Gene therapy theoretically makes it possible to introduce genes into cells to cure disease or address deficiencies in biological processes. But in order for gene therapy to work, foreign (or synthetic) DNA must be introduced into host cells, which is a non-trivial task.
Traditionally, researchers inserted foreign DNA through the cell membrane which had been made porous through treatment with electrical current or UV lasers. Viruses and liposomes have also been used as genetic transporters with limited success. Both methods have the disadvantage of either severely damaging delicate cells or of being markedly expensive and complicated.
Lead researcher Takafumi Sakai, from Saitama University, explained that the tiny electrically charged water droplets tear miniscule holes in the cell membranes, through which external DNA molecules can enter. After about one minute, the holes have closed back up and even delicate cells survive the procedure undamaged.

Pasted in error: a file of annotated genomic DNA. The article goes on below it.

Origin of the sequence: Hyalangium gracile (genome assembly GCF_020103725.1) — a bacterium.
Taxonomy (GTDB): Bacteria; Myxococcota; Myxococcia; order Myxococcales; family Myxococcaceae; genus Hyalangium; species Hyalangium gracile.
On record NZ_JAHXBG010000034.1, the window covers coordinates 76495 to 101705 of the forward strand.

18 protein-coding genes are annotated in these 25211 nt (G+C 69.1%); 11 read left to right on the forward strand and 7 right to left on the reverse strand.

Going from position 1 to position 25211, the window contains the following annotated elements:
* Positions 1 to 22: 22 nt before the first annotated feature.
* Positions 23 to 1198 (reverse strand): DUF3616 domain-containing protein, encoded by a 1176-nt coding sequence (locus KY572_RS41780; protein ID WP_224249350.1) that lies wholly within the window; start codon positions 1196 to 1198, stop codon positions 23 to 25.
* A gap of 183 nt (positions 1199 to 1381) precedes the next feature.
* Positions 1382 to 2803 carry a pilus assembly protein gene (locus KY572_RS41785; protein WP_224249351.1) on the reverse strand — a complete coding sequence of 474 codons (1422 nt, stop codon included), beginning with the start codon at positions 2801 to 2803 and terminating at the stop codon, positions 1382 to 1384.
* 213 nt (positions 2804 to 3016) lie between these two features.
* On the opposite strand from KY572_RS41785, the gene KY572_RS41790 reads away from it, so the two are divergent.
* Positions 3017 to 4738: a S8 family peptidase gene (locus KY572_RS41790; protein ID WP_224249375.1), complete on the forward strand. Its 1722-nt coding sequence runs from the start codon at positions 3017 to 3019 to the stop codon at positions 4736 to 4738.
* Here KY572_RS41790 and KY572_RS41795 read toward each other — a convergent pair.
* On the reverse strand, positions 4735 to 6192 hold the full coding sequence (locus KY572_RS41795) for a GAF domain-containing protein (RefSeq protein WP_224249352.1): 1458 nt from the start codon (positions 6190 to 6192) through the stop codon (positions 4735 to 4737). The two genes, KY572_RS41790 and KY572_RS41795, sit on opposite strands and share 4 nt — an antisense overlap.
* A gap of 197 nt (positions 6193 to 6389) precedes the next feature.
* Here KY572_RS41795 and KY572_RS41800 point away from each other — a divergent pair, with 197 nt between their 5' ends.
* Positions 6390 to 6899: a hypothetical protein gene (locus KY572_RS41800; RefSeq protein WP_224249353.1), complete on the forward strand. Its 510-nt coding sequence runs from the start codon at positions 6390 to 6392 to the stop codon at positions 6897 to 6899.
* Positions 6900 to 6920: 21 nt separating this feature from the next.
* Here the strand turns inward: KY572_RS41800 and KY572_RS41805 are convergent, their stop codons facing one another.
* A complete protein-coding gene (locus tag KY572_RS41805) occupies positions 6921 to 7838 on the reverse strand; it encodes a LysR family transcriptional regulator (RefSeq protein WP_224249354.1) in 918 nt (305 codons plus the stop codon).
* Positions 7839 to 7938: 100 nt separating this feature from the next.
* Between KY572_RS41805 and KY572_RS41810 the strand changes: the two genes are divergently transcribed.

The method is based on a technique called “electrospray”, where the tip of an extremely fine steel capillary is put under a high voltage. A highly charged drop of water exits the capillary and is atomized into many micro- or nanoscopic droplets. These charged microdroplets are strongly accelerated in an electrical field toward the plate holding the cell culture.
The researchers say the new method works with a large variety of cell types – including mammalian cell cultures and bacteria, as well as living tissue. No cytotoxic reagents that could damage the cells are needed; only pure water or a cell-tolerated saline solution are used. An entire plate of cell cultures can be “sprayed” bit by bit, or a specific point on some tissue can be targeted. Most importantly, the researchers noted, the equipment needed is simple, inexpensive and portable.
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